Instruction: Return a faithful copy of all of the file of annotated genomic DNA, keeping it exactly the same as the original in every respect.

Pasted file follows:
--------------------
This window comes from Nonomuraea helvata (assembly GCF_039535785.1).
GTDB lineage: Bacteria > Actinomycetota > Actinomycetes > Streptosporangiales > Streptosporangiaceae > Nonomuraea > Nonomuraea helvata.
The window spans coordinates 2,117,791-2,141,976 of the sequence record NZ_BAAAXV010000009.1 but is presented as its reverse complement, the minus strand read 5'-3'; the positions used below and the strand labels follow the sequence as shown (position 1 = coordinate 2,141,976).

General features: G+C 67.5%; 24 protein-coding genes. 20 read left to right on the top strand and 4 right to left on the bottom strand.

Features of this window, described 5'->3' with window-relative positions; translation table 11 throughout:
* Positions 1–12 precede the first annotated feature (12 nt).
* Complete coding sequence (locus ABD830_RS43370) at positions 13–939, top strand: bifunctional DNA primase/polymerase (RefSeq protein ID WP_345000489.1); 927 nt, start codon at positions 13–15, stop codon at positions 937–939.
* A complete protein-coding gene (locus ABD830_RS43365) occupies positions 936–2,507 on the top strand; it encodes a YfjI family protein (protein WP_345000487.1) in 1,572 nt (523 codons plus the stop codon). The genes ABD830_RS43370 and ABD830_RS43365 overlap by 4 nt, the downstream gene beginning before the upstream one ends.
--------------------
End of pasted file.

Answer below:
This window comes from Nonomuraea helvata (assembly GCF_039535785.1).
GTDB lineage: Bacteria > Actinomycetota > Actinomycetes > Streptosporangiales > Streptosporangiaceae > Nonomuraea > Nonomuraea helvata.
The window spans coordinates 2,117,791-2,141,976 of the sequence record NZ_BAAAXV010000009.1 but is presented as its reverse complement, the minus strand read 5'-3'; the positions used below and the strand labels follow the sequence as shown (position 1 = coordinate 2,141,976).

General features: G+C 67.5%; 24 protein-coding genes. 20 read left to right on the top strand and 4 right to left on the bottom strand.

Features of this window, described 5'->3' with window-relative positions; translation table 11 throughout:
* Positions 1–12 precede the first annotated feature (12 nt).
* Complete coding sequence (locus ABD830_RS43370) at positions 13–939, top strand: bifunctional DNA primase/polymerase (RefSeq protein ID WP_345000489.1); 927 nt, start codon at positions 13–15, stop codon at positions 937–939.
* A complete protein-coding gene (locus ABD830_RS43365) occupies positions 936–2,507 on the top strand; it encodes a YfjI family protein (protein WP_345000487.1) in 1,572 nt (523 codons plus the stop codon). The genes ABD830_RS43370 and ABD830_RS43365 overlap by 4 nt, the downstream gene beginning before the upstream one ends.